“Sir, I eat a vadey for dinner,” says one. “Sir, I drink a lot of water to fill my hunger in the night.” No, these are not fairy tales of my imagination but what I hear in sighing words from sad-eyed faces. The ear-ring seller is now a practising lawyer and the ‘water dinner man’ is a Financial Controller. They did make it, more by chance than by design.
Do these bright hardworking undergraduates get a chance to write a CV and apply for a job in the posh and polished corporate world? Do the big guns with their carpeted floors allow these unfortunate youth to walk in through their gilded arches to face an interview? Of course, some kind and considerate institutions do consider them and such corporate leaders should be lauded and praised. But isn’t the truth more of refusals? ‘Many are called, but few are chosen,’ that sings right for these ‘law’ income graduates, who are tattooed at birth as children of a lesser god. They will certainly not be in the chosen few. They rot for long periods of unemployment and if lucky, they might get selected for a job in a government office. That too needs a special qualification, more to do with whose posters they ‘paappafied’ and pasted on the walls.
Even if they get an interview, they will mostly be ‘also rans’ if the medium of conversation is English. Most have never had any communications in the Queen’s language (sorry I forgot, it’s the King’s language). How could they compete with other applicants from affluent backgrounds who have been on debating teams arguing the merits and de-merits of subjects such as colonialism and League of Nations in Shakespeare English?
Would they get any consideration for the mire-filled trenches they crawled out from birth as poor pilgrims? Can they write in their CV in bold black that they have suffered multiple burdens of poverty to educate themselves? Have you seen any CV that highlights how poor they were? No blame to those who sit on interview panels, how would they know? That is a very sad part of this education system. The equation is at most times lop-sided for the non-English speakers.
One says to me “Sir, I was a frefect.” Another says “Sir, after that I will play with the ear.” Thank God, both the frefect and the ‘with the ear man’ are now gainfully employed.
The problem is English. That is the catalyst that brings down the confidence of the graduate job seeker. We need to do our best to address the recurring purgatory that burns the very souls of the youth. Oh no! Please do not talk about regime changes and the milk and honey that will start gushing limitlessly from every orifice of Diyawanna Oya. Man! We have seen that far away dream for 74 years at every political change when different gods took their seats on the proverbial Mount Olympus. Let me stop there before I go berserk with my abated anger.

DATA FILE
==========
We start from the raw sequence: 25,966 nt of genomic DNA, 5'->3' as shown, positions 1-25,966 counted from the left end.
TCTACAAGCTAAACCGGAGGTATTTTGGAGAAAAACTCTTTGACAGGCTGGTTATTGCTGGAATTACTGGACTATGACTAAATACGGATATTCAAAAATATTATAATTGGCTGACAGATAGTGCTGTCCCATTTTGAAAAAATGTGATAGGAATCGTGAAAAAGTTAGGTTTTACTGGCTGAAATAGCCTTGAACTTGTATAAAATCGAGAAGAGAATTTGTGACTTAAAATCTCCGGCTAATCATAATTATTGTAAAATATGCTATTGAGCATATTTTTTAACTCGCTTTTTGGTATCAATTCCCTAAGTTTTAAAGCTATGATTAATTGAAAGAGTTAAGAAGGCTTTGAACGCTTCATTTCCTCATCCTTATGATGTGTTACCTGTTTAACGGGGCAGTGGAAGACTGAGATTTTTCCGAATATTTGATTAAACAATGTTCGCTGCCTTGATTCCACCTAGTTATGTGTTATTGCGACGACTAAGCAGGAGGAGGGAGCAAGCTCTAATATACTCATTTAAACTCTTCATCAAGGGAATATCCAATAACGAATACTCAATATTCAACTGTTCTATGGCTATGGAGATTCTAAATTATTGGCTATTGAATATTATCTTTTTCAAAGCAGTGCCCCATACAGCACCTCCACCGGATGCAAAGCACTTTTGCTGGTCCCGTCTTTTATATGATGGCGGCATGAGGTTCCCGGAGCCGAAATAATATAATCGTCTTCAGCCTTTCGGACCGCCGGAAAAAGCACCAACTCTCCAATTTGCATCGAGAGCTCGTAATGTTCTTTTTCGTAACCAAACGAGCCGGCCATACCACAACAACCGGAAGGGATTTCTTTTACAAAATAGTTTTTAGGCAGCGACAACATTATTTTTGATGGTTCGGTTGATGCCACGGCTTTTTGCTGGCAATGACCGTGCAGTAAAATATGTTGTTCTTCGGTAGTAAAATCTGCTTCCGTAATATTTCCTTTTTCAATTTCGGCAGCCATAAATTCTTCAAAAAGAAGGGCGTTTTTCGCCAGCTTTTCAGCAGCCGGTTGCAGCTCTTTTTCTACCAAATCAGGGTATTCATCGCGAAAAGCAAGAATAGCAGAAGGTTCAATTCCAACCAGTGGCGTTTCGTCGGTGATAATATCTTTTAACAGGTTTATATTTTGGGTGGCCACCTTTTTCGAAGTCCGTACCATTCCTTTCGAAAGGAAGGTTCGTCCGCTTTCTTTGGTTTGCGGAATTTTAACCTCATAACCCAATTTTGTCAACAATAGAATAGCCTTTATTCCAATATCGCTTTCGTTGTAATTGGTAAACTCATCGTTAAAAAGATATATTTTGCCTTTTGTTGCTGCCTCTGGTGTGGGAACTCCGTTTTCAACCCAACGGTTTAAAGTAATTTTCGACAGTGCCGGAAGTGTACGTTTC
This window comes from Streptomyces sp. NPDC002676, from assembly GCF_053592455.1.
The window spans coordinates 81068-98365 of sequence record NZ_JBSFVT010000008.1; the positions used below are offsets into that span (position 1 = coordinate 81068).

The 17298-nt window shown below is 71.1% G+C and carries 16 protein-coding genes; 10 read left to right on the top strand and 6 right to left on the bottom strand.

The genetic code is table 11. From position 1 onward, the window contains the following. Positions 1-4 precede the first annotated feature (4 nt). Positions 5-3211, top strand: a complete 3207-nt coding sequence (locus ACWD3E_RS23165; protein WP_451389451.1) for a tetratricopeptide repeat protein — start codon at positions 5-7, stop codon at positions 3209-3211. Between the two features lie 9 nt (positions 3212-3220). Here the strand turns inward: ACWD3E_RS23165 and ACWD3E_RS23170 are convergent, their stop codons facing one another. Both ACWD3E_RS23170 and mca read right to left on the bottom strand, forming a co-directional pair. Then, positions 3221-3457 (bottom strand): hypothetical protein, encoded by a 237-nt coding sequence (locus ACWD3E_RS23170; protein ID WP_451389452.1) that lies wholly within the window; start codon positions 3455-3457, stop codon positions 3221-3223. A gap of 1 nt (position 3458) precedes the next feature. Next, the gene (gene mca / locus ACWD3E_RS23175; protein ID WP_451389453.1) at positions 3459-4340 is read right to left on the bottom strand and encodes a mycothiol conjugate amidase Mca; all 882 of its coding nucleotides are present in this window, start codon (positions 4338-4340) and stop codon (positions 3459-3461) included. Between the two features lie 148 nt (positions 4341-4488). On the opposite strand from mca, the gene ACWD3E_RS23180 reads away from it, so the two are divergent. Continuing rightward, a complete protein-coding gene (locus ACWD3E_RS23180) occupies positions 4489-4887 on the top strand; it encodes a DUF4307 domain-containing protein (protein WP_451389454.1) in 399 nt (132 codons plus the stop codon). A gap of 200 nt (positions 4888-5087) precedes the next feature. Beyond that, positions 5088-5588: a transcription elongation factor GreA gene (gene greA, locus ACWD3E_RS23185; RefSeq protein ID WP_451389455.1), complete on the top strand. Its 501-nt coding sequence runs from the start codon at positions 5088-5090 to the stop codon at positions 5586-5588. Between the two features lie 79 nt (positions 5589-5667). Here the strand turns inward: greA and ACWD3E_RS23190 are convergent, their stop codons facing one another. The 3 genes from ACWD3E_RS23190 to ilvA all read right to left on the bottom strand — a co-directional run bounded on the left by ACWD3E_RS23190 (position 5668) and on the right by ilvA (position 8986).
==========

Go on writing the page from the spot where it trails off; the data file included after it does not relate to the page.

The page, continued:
This is 2022. Month of October as I write. The country is suffering like never before and the peoples’ hopes too have become almost hopeless. The queues may have reduced but the prices have soared to reach the distant stars. The Diyawanna Oya circus is operating at its optimum latitude and some of the mongrels in that mansion think they have a god- given right to destroy this beautiful country and ruin its inhabitants. People are leaving Paradise in droves; it is a migration of hopelessness that has no single reason but multitudes of unfathomable man-made miseries that are the direct responsibility of those who rule us.
We can only wish for a better day. Pray to all the gods in creation to give us solace from the catastrophic calamities that are looming ahead for us. We live in a misplaced paradise and if the powers that be continue this trend of destruction it won’t be long before we convert ourselves into a paradise lost.
Something needs to be done, somethings have to be changed by some means. Unless we find a way to make a serious course correction and charter a roadmap to break away from the sugar-coated slippery slope we are sliding on now, we are finished. That cannot be too far away.
Capt Elmo Jayawardena, ……….. Elmojay1@gmail.com
PS for Uninitiated: The House of Representatives is located on the edge of Colombo within the waters of the Diyawanna Oya